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For most projects, the heaviest load on memory is when big data queries are loaded into python memory, like

# The second [:50] is evaluated, the entire dataset is shoved into memory.

In the django docs: the .defer() and .only() queryset methods are mentioned as tips to help reduce memory usage, but not much more is mentioned about them.

I guess my main question is, when trying to .save() or .delete() model instances, is it ok to just call it on a model with everything deferred except the pk? Ex:

model = Model.objects.only("pk").get(pk=12)
# is or model.delete() okay here?

There are probably other quirky cases where .only() and .defer() should be cautioned, I just can't think of any right now. They seem like super useful methods though.. If anyone comes up with any please post, thanks.

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make sure DEBUG=False... I often forget to change this.. – monkut Jan 8 '13 at 7:09
@monkut I can't help but notice that ur blog is hosted at webfaction, those guys are pure awesome! – Lucas Ou Jan 8 '13 at 7:11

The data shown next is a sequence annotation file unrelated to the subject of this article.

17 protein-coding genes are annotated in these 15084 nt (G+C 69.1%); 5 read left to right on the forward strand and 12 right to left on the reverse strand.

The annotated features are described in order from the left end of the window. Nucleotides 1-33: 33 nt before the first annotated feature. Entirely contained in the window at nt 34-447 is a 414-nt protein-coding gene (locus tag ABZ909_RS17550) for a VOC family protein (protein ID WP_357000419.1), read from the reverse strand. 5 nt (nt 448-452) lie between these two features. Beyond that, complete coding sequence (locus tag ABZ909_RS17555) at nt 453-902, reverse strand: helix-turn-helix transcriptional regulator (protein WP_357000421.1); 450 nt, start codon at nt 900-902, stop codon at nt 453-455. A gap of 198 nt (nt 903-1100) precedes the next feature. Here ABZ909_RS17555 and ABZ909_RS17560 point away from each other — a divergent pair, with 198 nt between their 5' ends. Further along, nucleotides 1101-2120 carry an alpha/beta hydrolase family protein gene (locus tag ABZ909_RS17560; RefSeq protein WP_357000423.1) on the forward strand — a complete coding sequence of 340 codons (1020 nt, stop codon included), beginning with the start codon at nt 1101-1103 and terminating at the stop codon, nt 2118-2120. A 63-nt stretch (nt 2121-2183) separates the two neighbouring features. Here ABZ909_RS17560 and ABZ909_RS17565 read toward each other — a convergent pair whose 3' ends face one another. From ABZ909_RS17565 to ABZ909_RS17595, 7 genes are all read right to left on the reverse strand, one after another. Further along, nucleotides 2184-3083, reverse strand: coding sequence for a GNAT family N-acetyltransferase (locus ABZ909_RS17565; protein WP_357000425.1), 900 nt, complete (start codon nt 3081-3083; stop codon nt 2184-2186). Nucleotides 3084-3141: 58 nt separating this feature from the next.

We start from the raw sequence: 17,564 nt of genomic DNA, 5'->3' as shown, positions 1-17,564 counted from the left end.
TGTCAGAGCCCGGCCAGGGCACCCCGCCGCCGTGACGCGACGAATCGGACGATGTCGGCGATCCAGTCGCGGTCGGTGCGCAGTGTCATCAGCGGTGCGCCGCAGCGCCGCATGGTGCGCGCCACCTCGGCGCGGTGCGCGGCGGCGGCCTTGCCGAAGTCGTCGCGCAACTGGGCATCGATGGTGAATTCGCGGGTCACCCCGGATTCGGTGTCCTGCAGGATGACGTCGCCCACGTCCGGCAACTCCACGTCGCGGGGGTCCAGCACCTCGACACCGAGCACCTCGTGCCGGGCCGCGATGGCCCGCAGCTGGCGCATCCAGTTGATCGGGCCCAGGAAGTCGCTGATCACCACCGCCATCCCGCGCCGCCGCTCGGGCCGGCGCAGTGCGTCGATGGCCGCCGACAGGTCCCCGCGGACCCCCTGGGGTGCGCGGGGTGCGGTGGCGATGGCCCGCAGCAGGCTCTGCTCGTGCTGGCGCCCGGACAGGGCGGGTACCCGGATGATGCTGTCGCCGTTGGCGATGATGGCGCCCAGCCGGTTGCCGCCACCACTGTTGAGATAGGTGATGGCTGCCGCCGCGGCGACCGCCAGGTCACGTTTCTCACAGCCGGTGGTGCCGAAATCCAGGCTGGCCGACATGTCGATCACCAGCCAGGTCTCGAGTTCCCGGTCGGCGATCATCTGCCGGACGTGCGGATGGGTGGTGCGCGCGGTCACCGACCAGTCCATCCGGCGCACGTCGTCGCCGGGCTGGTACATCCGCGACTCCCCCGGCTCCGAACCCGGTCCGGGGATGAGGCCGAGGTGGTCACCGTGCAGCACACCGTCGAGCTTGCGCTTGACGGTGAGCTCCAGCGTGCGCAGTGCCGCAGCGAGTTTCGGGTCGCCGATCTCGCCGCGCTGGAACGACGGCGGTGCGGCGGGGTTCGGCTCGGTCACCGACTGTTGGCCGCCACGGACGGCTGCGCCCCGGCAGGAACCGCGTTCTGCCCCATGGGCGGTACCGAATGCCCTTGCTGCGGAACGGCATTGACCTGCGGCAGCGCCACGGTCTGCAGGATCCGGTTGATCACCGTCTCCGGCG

I'm not sure why it would be useful to call save() on a model with only the pk field. However if you want to delete objects without incurring the overhead of instantiating the objects, you can use the queryset method:


Note that this won't call any custom delete() methods you have on the model, but otherwise is much more efficient that getting the instance and calling delete on it.

share|improve this answer

only and defer always retrieve the id of the model so the it can be used normally.

However Django's orm has some memory overhead for every query if DEBUG=True (see docs).

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What is this supposed to achieve? reset_queries is only useful to remove the SQL logged in DEBUG mode. It won't help reduce memory usage in production. – Daniel Roseman Jan 8 '13 at 9:55
Fair enough, the code sample wasn't clear/useful in the current context. I've removed it. – barracel Jan 8 '13 at 10:29

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